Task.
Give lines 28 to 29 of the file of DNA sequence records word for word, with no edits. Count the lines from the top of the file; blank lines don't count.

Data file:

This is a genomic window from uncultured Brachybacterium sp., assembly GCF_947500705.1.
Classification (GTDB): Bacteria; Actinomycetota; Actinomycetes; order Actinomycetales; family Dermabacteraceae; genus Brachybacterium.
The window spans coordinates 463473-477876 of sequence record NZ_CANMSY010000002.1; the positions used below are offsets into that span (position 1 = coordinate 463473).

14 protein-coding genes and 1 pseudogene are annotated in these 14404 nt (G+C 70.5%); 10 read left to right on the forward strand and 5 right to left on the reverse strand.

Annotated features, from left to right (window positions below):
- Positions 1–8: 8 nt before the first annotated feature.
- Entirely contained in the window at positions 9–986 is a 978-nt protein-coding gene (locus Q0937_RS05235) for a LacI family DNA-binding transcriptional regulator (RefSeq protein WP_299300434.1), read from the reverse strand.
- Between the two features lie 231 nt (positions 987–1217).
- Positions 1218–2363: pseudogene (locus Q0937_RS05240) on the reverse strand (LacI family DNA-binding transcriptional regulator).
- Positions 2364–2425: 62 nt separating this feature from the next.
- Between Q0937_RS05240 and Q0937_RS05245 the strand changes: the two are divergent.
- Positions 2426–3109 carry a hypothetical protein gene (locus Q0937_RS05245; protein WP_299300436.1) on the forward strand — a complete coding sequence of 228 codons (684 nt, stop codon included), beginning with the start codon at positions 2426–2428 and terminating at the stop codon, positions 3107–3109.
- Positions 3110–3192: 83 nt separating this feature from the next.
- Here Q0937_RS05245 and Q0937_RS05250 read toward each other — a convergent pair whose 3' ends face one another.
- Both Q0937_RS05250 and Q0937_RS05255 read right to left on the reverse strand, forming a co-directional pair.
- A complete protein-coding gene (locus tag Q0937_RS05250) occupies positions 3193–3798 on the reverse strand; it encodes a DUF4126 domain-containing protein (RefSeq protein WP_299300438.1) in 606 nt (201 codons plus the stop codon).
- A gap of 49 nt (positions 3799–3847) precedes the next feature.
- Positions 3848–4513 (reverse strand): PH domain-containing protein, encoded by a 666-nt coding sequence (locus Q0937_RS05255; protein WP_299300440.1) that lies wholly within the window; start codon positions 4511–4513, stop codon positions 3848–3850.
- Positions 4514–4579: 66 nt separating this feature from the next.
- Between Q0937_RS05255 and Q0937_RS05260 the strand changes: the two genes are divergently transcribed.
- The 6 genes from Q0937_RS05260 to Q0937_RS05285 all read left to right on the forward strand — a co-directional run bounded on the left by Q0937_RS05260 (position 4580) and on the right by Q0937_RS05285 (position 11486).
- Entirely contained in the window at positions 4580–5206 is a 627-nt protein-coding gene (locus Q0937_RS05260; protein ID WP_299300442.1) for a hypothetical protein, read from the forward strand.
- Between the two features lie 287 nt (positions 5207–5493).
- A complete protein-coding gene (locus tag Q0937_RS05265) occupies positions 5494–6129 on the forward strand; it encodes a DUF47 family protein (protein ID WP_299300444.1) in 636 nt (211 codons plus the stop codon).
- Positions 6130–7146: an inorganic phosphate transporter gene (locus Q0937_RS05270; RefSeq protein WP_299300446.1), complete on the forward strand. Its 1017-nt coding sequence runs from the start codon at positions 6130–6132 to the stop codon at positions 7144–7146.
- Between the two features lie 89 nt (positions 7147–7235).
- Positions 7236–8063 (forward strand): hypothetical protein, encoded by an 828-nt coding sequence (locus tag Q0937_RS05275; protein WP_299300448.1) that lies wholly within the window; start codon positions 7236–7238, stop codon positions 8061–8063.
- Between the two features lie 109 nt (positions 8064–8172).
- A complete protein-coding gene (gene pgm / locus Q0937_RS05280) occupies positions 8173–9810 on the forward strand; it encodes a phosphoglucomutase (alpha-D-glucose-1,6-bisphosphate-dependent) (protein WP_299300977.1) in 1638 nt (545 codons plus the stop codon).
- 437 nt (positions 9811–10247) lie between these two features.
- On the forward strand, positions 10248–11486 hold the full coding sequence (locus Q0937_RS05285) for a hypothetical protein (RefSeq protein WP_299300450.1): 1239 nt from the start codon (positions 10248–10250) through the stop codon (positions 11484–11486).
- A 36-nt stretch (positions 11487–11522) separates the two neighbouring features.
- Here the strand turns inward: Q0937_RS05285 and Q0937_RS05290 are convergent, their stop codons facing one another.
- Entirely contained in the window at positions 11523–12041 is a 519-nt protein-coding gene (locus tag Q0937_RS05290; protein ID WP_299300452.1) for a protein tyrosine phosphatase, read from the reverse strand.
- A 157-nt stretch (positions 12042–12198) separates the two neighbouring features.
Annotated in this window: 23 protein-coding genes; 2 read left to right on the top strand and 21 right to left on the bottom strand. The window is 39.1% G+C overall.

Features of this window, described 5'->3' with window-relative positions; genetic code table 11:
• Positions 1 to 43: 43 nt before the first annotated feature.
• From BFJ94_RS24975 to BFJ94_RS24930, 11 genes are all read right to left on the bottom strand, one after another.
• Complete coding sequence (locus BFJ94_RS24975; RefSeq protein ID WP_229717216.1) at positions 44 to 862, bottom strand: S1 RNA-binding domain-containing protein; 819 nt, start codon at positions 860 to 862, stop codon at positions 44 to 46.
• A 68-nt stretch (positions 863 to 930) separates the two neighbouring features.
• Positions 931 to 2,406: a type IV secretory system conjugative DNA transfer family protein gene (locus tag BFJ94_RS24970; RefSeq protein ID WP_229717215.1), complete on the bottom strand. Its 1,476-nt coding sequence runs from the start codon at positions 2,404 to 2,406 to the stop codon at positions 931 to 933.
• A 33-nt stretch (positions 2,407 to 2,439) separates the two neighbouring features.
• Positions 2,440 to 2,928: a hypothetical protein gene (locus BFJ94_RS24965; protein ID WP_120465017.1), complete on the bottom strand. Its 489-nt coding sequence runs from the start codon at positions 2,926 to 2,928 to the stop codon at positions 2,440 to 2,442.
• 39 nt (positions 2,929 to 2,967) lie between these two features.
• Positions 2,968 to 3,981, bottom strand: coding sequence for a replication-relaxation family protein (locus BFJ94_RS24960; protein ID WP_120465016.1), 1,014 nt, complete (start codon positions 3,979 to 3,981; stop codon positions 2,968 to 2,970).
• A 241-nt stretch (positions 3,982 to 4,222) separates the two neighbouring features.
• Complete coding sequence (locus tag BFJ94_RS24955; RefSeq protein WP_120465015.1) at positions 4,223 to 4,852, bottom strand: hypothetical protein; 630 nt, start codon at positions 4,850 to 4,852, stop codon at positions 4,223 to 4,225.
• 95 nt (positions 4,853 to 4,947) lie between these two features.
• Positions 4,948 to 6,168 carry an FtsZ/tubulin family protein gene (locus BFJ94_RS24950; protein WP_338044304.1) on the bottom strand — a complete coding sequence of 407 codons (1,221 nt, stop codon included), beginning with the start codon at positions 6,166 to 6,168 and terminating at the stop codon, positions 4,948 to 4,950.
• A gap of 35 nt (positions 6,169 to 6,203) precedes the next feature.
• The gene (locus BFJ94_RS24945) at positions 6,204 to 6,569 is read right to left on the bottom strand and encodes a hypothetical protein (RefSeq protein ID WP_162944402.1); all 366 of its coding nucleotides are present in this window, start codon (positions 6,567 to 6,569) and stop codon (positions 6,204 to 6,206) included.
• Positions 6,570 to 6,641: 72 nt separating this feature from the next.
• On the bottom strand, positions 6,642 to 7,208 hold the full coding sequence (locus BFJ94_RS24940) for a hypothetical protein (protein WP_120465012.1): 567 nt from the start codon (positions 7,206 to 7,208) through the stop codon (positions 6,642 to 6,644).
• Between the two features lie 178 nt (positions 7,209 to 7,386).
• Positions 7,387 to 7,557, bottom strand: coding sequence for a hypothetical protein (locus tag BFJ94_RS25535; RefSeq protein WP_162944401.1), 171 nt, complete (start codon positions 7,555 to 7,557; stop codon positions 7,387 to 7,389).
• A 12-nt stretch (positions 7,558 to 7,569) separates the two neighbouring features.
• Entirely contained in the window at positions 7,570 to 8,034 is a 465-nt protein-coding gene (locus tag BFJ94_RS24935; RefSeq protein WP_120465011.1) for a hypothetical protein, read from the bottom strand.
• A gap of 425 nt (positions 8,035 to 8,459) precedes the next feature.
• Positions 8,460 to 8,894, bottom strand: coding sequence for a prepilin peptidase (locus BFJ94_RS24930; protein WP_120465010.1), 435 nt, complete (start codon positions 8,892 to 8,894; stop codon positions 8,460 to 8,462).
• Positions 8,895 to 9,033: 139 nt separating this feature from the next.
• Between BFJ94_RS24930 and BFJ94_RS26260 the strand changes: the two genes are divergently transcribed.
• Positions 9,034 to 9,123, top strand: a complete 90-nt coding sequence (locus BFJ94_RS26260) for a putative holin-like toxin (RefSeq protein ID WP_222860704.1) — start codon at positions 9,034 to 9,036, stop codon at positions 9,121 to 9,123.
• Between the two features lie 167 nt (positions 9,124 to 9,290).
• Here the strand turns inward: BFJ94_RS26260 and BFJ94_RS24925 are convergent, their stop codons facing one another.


- Between the two features lie 109 nt (positions 8064–8172).
- A complete protein-coding gene (gene pgm / locus Q0937_RS05280) occupies positions 8173–9810 on the forward strand; it encodes a phosphoglucomutase (alpha-D-glucose-1,6-bisphosphate-dependent) (protein WP_299300977.1) in 1638 nt (545 codons plus the stop codon).